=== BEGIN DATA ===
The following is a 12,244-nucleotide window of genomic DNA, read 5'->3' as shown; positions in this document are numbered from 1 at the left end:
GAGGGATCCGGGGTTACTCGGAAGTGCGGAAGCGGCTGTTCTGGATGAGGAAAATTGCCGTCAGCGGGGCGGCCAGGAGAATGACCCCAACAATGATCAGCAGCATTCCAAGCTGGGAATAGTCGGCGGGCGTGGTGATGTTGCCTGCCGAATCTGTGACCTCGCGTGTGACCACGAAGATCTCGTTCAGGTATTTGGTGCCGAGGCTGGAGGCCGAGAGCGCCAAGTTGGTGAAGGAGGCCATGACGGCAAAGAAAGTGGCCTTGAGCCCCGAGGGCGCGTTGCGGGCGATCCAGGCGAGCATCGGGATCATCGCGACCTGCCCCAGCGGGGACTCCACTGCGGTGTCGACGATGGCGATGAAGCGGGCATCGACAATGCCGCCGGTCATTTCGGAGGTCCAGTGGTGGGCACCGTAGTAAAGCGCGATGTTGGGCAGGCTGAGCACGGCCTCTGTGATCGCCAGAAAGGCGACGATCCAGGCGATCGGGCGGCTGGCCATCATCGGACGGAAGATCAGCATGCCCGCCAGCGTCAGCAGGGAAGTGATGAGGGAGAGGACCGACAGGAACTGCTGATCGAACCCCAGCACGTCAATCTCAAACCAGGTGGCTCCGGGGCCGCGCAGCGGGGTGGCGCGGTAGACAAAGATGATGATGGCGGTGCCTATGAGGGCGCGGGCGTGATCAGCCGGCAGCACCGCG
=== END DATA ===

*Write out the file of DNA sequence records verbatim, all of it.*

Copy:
The following is a 12,244-nucleotide window of genomic DNA, read 5'->3' as shown; positions in this document are numbered from 1 at the left end:
GAGGGATCCGGGGTTACTCGGAAGTGCGGAAGCGGCTGTTCTGGATGAGGAAAATTGCCGTCAGCGGGGCGGCCAGGAGAATGACCCCAACAATGATCAGCAGCATTCCAAGCTGGGAATAGTCGGCGGGCGTGGTGATGTTGCCTGCCGAATCTGTGACCTCGCGTGTGACCACGAAGATCTCGTTCAGGTATTTGGTGCCGAGGCTGGAGGCCGAGAGCGCCAAGTTGGTGAAGGAGGCCATGACGGCAAAGAAAGTGGCCTTGAGCCCCGAGGGCGCGTTGCGGGCGATCCAGGCGAGCATCGGGATCATCGCGACCTGCCCCAGCGGGGACTCCACTGCGGTGTCGACGATGGCGATGAAGCGGGCATCGACAATGCCGCCGGTCATTTCGGAGGTCCAGTGGTGGGCACCGTAGTAAAGCGCGATGTTGGGCAGGCTGAGCACGGCCTCTGTGATCGCCAGAAAGGCGACGATCCAGGCGATCGGGCGGCTGGCCATCATCGGACGGAAGATCAGCATGCCCGCCAGCGTCAGCAGGGAAGTGATGAGGGAGAGGACCGACAGGAACTGCTGATCGAACCCCAGCACGTCAATCTCAAACCAGGTGGCTCCGGGGCCGCGCAGCGGGGTGGCGCGGTAGACAAAGATGATGATGGCGGTGCCTATGAGGGCGCGGGCGTGATCAGCCGGCAGCACCGCG